Successfully reported this slideshow.

# Predicting the Shear Capacity of Reinforced Concrete Slabs subjected to Concentrated Loads close to Supports with the Modified Bond Model

The shear problem is typically studied by testing small, heavily reinforced, slender beams subjected to concentrated loads, resulting in a beam shear failure, or by testing slab-column connections, resulting in a punching shear failure. Slabs subjected to concentrated loads close to supports, as occurring when truck loads are placed on slab bridges, are much less studied. For this purpose, the Bond Model for concentric punching shear was studied at first. Then, modifications were made, resulting in the Modified Bond Model. The Modified Bond Model takes into account the enhanced capacity resulting from the direct strut that forms between the load and the support. Moreover, the Modified Bond Model is able to deal with moment changes between the support and the span, as occurs near continuous supports, and can take into account the reduction in capacity when the load is placed near to the edge. The resulting Modified Bond Model is compared to the results of experiments that were carried out at the Stevin laboratory. As compared to the Eurocodes (NEN-EN 1992-1-1:2005) and the ACI code (ACI 318-11), the Modified Bond Model leads to a better prediction.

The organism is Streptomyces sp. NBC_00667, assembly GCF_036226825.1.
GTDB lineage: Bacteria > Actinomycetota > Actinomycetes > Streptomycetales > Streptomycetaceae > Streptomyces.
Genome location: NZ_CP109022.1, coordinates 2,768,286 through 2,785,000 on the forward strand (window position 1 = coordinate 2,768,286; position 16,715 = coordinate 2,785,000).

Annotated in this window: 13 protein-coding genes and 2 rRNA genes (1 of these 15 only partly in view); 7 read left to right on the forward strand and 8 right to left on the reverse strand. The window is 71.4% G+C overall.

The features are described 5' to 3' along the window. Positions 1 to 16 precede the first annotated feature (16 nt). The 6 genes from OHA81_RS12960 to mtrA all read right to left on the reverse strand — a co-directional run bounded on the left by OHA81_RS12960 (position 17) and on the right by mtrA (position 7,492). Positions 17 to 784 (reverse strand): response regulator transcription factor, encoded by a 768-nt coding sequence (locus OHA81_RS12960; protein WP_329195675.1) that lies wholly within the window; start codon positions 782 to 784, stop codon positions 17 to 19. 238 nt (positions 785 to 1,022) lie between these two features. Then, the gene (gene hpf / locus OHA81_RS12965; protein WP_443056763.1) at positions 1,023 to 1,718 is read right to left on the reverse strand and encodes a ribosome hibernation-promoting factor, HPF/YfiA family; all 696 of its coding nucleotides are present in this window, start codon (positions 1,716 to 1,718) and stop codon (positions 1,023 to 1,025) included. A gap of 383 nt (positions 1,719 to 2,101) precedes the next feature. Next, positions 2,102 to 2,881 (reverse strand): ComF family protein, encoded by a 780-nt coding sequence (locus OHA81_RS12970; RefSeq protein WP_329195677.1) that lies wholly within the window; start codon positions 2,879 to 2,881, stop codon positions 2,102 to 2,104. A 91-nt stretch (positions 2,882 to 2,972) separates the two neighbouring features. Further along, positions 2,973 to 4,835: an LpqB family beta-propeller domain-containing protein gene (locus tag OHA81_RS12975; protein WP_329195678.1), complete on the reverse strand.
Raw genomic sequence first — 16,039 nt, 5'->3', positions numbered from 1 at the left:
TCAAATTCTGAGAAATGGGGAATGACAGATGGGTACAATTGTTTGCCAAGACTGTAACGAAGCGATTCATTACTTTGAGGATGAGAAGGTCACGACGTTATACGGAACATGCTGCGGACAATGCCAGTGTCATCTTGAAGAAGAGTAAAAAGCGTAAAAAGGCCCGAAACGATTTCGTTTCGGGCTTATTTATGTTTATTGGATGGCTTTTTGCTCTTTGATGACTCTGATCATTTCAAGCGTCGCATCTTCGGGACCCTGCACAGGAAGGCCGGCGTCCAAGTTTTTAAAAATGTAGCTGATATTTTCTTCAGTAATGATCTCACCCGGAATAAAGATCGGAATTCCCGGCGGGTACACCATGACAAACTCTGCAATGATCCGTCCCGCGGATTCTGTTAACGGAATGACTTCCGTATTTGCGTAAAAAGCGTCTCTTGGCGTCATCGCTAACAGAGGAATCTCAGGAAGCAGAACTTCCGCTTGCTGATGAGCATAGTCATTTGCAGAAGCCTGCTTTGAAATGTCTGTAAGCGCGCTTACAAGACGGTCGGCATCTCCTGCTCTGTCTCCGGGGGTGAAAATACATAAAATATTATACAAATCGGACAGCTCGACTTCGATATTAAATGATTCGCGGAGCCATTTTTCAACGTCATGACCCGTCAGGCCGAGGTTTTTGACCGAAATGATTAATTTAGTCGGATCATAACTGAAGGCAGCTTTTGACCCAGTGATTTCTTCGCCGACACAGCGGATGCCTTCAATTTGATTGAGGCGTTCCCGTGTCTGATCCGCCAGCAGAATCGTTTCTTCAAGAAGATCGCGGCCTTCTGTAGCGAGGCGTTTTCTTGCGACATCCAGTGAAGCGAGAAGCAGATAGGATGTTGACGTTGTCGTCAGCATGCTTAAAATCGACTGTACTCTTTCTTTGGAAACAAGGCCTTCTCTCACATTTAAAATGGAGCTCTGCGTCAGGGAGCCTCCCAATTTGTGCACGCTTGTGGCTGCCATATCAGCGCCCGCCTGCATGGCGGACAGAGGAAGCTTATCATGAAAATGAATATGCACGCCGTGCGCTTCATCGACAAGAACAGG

• Full Name
Comment goes here.

Are you sure you want to Yes No
• Be the first to comment

• Be the first to like this

### Predicting the Shear Capacity of Reinforced Concrete Slabs subjected to Concentrated Loads close to Supports with the Modified Bond Model

1. 1. Predicting Shear Capacity of RC Slabs subjected to Concentrated Loads close to Supports with the Modified Bond Model Delft University of Technology Eva Lantsoght, Cor van der Veen, Ane de Boer Challenge the future
2. 2. 2 One-way vs. two-way shear (1) Beam shear, one-way shear Punching shear, two-way shear • Punching shear over perimeter • Beam shear over (effective) width
3. 3. 3 One-way vs. two-way shear (2) • 3D representation of failure modes
4. 4. 4 Beam Shear Failure • Since 1899 (Ritter) • 1955: collapse of warehouse • Most experiments: • Beams • Heavily reinforced • Small size • Slender (a/d ≥ 2,5) • Basis for design codes amount of shear experiments done
5. 5. 5 Punching Shear Failure Categories of methods for punching shear Shear stress Beam analogy Strut and tie Plate theory / FEM The nature of shear failure is still not fully understood!
6. 6. 6 Slab bridge under live loads
7. 7. 7 Bond Model (1) • Alexander and Simmonds, 1990 • For slabs with concentrated load in middle
8. 8. 8 Bond Model (2)
9. 9. 9 Modified Bond Model (1) • Adapted for slabs with concentrated load close to support • Geometry is governing as in experiments • Determine factor that reduces capacity of “radial” strip • Maximum load: based on sum capacity of 4 strips
10. 10. 10 Modified Bond Model (2)
11. 11. 11 Modified Bond Model: Quadrants
12. 12. 12 Modified Bond Model: Load redistribution
13. 13. 13 Modified Bond Model: Strips
14. 14. 14 Modified Bond Model: Effect of continuous support
15. 15. 15 Comparison to experiments Experiments vs Eurocode shear 2 load spreading methods Experiments vs Modified Bond Model
16. 16. 16 Summary & Conclusions • Slabs under concentrated loads • Transition between one-way and two-way shear • Bond Model for concentric punching shear • Modified Bond Model improvement as compared to Eurocode
17. 17. 17 Contact: Eva Lantsoght E.O.L.Lantsoght@tudelft.nl // elantsoght@usfq.edu.ec +31(0)152787449